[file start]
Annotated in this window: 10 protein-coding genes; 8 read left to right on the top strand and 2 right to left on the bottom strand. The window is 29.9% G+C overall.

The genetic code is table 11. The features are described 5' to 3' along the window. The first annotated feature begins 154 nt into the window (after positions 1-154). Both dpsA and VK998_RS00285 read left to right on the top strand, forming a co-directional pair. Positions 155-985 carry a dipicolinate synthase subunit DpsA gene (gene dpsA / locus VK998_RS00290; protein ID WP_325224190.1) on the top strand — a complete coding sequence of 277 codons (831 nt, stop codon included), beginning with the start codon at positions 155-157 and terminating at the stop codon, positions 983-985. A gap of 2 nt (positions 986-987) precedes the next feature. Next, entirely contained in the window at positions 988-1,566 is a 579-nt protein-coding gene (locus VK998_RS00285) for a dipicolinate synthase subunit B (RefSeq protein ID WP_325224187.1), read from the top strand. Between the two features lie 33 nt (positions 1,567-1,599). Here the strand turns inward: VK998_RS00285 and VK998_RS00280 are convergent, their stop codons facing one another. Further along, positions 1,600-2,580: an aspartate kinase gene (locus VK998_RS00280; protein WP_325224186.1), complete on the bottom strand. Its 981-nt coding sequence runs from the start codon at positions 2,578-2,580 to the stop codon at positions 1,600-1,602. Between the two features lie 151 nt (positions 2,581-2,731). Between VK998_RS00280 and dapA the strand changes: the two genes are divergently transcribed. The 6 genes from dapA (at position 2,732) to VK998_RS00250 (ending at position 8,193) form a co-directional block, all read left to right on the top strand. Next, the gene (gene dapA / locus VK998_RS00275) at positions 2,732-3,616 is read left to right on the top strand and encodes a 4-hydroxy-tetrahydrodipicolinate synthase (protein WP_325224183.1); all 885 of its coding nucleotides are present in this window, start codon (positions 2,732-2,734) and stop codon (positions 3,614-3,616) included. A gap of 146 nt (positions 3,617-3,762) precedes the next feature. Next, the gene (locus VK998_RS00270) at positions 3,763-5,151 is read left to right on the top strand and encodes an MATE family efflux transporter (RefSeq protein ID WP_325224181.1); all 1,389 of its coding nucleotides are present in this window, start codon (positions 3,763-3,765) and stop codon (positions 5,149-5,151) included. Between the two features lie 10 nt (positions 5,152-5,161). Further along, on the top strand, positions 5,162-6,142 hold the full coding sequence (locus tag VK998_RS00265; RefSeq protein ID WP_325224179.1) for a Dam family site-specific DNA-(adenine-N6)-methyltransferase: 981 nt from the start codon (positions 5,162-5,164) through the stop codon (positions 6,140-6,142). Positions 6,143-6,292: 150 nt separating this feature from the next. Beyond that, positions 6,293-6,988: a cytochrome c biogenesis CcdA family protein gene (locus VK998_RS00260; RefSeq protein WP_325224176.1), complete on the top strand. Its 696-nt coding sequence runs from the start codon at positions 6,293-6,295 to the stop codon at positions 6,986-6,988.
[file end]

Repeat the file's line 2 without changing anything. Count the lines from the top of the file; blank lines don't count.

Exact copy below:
The genetic code is table 11. The features are described 5' to 3' along the window. The first annotated feature begins 154 nt into the window (after positions 1-154). Both dpsA and VK998_RS00285 read left to right on the top strand, forming a co-directional pair. Positions 155-985 carry a dipicolinate synthase subunit DpsA gene (gene dpsA / locus VK998_RS00290; protein ID WP_325224190.1) on the top strand — a complete coding sequence of 277 codons (831 nt, stop codon included), beginning with the start codon at positions 155-157 and terminating at the stop codon, positions 983-985. A gap of 2 nt (positions 986-987) precedes the next feature. Next, entirely contained in the window at positions 988-1,566 is a 579-nt protein-coding gene (locus VK998_RS00285) for a dipicolinate synthase subunit B (RefSeq protein ID WP_325224187.1), read from the top strand. Between the two features lie 33 nt (positions 1,567-1,599). Here the strand turns inward: VK998_RS00285 and VK998_RS00280 are convergent, their stop codons facing one another. Further along, positions 1,600-2,580: an aspartate kinase gene (locus VK998_RS00280; protein WP_325224186.1), complete on the bottom strand. Its 981-nt coding sequence runs from the start codon at positions 2,578-2,580 to the stop codon at positions 1,600-1,602. Between the two features lie 151 nt (positions 2,581-2,731). Between VK998_RS00280 and dapA the strand changes: the two genes are divergently transcribed. The 6 genes from dapA (at position 2,732) to VK998_RS00250 (ending at position 8,193) form a co-directional block, all read left to right on the top strand. Next, the gene (gene dapA / locus VK998_RS00275) at positions 2,732-3,616 is read left to right on the top strand and encodes a 4-hydroxy-tetrahydrodipicolinate synthase (protein WP_325224183.1); all 885 of its coding nucleotides are present in this window, start codon (positions 2,732-2,734) and stop codon (positions 3,614-3,616) included. A gap of 146 nt (positions 3,617-3,762) precedes the next feature. Next, the gene (locus VK998_RS00270) at positions 3,763-5,151 is read left to right on the top strand and encodes an MATE family efflux transporter (RefSeq protein ID WP_325224181.1); all 1,389 of its coding nucleotides are present in this window, start codon (positions 3,763-3,765) and stop codon (positions 5,149-5,151) included. Between the two features lie 10 nt (positions 5,152-5,161). Further along, on the top strand, positions 5,162-6,142 hold the full coding sequence (locus tag VK998_RS00265; RefSeq protein ID WP_325224179.1) for a Dam family site-specific DNA-(adenine-N6)-methyltransferase: 981 nt from the start codon (positions 5,162-5,164) through the stop codon (positions 6,140-6,142). Positions 6,143-6,292: 150 nt separating this feature from the next. Beyond that, positions 6,293-6,988: a cytochrome c biogenesis CcdA family protein gene (locus VK998_RS00260; RefSeq protein WP_325224176.1), complete on the top strand. Its 696-nt coding sequence runs from the start codon at positions 6,293-6,295 to the stop codon at positions 6,986-6,988.